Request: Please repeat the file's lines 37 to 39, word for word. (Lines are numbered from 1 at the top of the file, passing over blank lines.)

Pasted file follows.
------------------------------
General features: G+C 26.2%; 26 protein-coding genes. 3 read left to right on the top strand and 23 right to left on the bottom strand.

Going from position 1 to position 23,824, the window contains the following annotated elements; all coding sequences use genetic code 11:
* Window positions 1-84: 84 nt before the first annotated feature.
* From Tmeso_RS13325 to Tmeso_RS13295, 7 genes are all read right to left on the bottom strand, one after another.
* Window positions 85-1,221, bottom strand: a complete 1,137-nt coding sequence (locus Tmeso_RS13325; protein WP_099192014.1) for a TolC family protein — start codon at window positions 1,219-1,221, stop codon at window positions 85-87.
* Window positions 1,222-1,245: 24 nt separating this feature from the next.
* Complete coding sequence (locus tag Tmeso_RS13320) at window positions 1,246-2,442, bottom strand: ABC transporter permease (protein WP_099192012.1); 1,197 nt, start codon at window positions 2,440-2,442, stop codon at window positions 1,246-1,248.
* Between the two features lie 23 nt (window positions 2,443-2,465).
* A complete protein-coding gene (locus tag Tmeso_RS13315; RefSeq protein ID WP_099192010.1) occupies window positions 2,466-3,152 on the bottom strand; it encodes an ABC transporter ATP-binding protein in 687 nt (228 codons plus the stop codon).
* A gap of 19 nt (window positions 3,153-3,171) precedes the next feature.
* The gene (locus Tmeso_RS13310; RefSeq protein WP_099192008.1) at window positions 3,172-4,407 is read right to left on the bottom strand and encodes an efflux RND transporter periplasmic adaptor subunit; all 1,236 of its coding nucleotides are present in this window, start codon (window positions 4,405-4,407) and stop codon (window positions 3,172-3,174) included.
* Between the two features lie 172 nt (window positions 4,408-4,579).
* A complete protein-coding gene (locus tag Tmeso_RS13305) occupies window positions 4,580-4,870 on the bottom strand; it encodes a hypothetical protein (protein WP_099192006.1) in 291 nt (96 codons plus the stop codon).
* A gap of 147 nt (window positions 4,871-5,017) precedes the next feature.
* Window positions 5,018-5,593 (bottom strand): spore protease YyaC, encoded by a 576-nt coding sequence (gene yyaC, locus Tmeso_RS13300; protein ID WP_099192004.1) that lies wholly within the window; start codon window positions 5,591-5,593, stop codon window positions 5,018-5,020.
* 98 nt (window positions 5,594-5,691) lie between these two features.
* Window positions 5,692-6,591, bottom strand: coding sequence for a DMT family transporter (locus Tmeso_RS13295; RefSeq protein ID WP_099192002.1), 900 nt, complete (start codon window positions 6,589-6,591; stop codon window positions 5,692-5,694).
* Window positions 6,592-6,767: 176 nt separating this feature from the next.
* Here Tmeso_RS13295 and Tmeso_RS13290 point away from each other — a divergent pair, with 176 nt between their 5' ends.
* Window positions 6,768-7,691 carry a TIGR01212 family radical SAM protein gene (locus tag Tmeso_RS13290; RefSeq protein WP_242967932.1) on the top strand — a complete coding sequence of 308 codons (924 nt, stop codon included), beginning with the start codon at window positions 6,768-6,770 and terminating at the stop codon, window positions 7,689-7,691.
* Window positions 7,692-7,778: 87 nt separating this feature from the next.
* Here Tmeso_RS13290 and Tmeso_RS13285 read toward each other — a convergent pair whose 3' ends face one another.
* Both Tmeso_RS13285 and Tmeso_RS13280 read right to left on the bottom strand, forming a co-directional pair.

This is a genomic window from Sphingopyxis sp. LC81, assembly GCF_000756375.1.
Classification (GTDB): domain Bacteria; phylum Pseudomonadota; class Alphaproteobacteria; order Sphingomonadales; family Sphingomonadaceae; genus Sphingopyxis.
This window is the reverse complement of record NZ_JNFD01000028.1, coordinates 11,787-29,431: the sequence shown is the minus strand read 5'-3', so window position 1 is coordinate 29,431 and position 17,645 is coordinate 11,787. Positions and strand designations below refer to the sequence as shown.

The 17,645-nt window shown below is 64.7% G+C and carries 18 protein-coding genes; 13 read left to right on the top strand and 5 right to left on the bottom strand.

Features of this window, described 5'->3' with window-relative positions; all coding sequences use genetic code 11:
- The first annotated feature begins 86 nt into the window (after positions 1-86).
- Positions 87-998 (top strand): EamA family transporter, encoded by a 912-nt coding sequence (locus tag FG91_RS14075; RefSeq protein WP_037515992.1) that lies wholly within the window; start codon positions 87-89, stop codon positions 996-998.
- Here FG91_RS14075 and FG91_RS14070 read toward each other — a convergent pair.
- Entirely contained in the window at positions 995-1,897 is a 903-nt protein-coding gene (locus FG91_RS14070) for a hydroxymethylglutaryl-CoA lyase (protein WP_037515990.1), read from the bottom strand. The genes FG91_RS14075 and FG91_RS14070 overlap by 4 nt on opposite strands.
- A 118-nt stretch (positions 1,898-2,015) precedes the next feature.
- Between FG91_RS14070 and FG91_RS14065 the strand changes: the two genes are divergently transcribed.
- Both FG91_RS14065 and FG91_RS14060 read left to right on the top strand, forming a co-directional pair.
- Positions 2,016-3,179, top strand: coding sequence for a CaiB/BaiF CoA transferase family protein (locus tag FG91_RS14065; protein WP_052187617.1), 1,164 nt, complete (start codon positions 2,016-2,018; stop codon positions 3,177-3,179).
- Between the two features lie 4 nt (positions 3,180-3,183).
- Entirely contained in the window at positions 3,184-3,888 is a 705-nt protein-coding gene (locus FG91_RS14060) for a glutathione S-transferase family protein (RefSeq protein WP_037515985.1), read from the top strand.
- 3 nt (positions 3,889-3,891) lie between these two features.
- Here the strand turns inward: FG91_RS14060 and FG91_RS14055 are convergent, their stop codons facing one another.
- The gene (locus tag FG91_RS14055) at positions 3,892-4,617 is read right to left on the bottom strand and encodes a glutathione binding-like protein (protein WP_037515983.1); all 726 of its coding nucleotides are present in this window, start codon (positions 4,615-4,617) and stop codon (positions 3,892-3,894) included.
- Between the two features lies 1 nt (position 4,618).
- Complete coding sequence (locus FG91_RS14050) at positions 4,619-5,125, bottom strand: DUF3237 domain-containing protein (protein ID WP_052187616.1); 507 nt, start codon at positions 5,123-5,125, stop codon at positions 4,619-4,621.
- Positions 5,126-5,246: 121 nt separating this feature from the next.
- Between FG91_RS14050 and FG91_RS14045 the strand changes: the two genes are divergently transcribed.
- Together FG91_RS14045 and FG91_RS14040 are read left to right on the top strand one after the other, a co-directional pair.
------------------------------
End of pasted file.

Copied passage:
- Between the two features lie 4 nt (positions 3,180-3,183).
- Entirely contained in the window at positions 3,184-3,888 is a 705-nt protein-coding gene (locus FG91_RS14060) for a glutathione S-transferase family protein (RefSeq protein WP_037515985.1), read from the top strand.
- 3 nt (positions 3,889-3,891) lie between these two features.